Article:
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Lake Lanier Fishing Report: Summer is prime time for fishing
Bass, stripers, crappie and trout all out for the taking
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Lake temperatures are in the mid to lower 80s. Lake Lanier’s water level is around 1,066 feet, which is 5 feet below a full pool of 1,071 feet. Lake Lanier is clear on the main lake and in the creeks. The Chattahoochee River is clear. Check generation schedules before heading out to the river at 770-945-1466.

Some anglers are reporting a good midday topwater bite, while others have to go deeper to catch the bigger keeper spotted bass. Sunny days seem to be best for the topwater action. I believe the bass silhouette topwater plugs on the surface and if the sun is shinning it seems to help. For me the drop-shot fish have been a little easier to target day in and day out. Keep fishing the brush piles and also check any rocky dropoffs or ledges that fall from around 15 feet into deeper water.

Use surface plugs like SPRO Dawgs, Super Spooks and Zoom Super Flukes. I have also been using a new walking plug called an Ima Skimmer and it has been working well because I think these fish haven’t seen them that much. All of these surface plugs imitate blueback herring and the bites are usually pretty vicious. If the fish are just swiping at your lure, try changing the retrieve speed, switching colors or even changing lures as needed to figure out what they prefer.

The dropshot bite in the brush piles from 20- to 30-feet deep has been my best producer this past week. I use a 2/0 Worm Hook or Drop Shot hook from Gamakatsu on light fluorocarbon line and tie these about a foot above a 1/4- to 1/8-ounce dropshot weight. Try using a finesse worm, lizard or even creature bait on your dropshot rig.

You can fish directly over brush and rocks that you see on your Humminbird Fish Finders and also use your split screen and set the second view to GPS so that you can keep track of where your areas are marked.

Also try this: Use your dropshot or a Texas or Carolina rig to back off and fish these same areas by stair stepping them down or through the cover. The most productive depths have been that same 20- to 30-foot depth but there are some fish that will move shallower on overcast days.

The spot tail minnow bite has been very consistent and it should remain the same for a while. Use grits or breadcrumbs and chum up areas around beaches or shallow clay banks to draw these native fish in, then throw a tight mesh cast net over the area that you have chummed.

With a little practice you should be able to catch plenty of spot tails. They are like candy to spotted bass and fishing with them in the right areas will just about guarantee you success. Stop by Hammond’s fishing center to purchase nets and for more information on how to catch and fish with spot tails.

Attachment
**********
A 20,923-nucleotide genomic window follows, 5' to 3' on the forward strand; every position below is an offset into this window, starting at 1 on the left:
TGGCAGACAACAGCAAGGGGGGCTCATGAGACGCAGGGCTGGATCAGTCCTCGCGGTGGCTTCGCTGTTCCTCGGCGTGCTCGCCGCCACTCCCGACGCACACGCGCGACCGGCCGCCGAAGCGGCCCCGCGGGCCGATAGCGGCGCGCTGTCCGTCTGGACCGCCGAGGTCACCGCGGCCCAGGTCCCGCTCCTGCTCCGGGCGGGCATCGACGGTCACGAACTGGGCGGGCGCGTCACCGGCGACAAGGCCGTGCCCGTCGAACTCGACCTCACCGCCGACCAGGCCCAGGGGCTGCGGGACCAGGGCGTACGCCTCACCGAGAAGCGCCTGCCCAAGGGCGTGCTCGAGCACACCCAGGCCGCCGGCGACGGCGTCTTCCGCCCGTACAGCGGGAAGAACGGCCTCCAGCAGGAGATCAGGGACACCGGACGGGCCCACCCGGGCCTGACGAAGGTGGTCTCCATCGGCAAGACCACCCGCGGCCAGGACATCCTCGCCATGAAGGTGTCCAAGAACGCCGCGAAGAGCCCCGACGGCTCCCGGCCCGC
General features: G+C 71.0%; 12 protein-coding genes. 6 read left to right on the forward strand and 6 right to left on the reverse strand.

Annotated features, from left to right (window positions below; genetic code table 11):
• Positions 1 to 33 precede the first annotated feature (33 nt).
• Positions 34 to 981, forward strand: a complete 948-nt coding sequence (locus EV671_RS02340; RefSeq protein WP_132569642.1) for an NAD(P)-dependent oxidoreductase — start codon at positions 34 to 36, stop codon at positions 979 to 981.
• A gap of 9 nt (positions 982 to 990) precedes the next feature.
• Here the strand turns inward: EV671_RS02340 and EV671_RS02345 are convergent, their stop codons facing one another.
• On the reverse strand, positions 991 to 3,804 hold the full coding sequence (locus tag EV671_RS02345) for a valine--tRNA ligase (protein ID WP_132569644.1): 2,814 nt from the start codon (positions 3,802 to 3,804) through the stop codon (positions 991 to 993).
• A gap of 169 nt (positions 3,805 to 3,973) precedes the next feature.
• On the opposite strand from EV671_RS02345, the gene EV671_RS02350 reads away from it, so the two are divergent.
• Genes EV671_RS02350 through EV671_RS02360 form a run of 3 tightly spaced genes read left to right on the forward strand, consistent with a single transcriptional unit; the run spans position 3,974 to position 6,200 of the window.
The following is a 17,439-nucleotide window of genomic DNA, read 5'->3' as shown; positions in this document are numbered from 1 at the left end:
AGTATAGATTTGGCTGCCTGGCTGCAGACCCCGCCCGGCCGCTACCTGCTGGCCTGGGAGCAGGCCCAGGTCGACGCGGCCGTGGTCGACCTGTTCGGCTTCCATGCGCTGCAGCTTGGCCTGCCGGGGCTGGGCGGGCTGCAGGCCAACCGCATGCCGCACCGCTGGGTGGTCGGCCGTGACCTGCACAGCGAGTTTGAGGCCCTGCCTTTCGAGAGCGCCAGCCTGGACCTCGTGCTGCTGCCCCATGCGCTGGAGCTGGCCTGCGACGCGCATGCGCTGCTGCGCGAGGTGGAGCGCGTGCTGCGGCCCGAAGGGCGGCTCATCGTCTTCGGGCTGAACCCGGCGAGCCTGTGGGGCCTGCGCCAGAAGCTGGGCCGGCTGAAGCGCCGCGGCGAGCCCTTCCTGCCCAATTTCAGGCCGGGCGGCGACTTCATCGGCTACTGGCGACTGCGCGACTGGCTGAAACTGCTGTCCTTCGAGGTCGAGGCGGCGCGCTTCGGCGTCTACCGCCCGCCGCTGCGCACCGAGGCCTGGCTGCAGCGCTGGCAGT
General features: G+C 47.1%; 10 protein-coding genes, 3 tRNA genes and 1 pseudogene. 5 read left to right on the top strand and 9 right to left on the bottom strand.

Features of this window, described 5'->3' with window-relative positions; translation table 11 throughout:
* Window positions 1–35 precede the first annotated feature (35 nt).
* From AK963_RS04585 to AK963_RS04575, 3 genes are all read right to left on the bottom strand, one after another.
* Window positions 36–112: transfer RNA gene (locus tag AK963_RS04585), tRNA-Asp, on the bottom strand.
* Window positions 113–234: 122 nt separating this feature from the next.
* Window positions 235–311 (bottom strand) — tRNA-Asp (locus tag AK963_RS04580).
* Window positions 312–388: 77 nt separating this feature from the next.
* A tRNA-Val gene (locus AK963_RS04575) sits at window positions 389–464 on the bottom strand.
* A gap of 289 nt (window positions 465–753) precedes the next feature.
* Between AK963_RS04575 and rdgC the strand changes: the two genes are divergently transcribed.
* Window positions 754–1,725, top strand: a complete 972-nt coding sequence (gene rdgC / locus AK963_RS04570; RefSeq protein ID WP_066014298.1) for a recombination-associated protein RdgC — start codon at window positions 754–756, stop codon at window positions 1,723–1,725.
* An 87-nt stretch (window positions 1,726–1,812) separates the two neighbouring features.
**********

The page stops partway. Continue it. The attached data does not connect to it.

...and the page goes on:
Striper fishing is very good. Quality electronics are essential tools for locating these deeper fish in summer and my Humminbird 777c and 797s with side imaging really make it easy to locate the schools of stripers.

The stripers are still biting down-lined blueback herring fished 30- to 40-feet deep over a 40- to 70-foot bottom. Target the mouths of the creeks on back and look for deeper flats located next to the creek and river channels. Shane Watson has still been using the power reeling technique to trigger "window shoppers," or the inactive stripers that are just looking at down-lined baits into striking. Let your bluebacks drop below where you see the stripers on your electronics, and then reel them up through the schools to trigger bites when fish are present but not eating.

Trolling and night fishing below a Hydro Glow lights have both been just fair.

Crappie fishing is picking up according to Keith Pace, owner of Micro Spoons and Jigs. He states that the night bite on Lanier has been really good and that they landed over 100 fish one night last week. He says to bring plenty of crappie minnows as he went through 14 dozen that night before running out. Check in with Hammond’s as they have very inexpensive live bait and crappie minnows are only 89 cents a dozen. Fish these small baits on a down line below lights on docks, brush piles and bridges.

You can fish from the banks or float down the Chattahoochee River this week and catch plenty of trout if you get out early enough to beat the float traffic. After the sun gets up on the weekends, the fish are a little harder to catch but they will still bite. Small Rooster Tails, Rapalas and other small lures will work well. If you fly fish they have been bitting nymphs and dry flies and the black ant pattern has been good for a while.

Eric Aldrich is a part time outdoor writer, bass fisherman and is sponsored by Humminbird, SPRO, Gamakatsu, Tru Tungsten and Hammonds Fishing and Boat Storage. Reports are based on personal experience and permission from a close network of friends. He would love to hear from his readers so please e-mail him at or visit his Web site at Remember to take a kid fishing!

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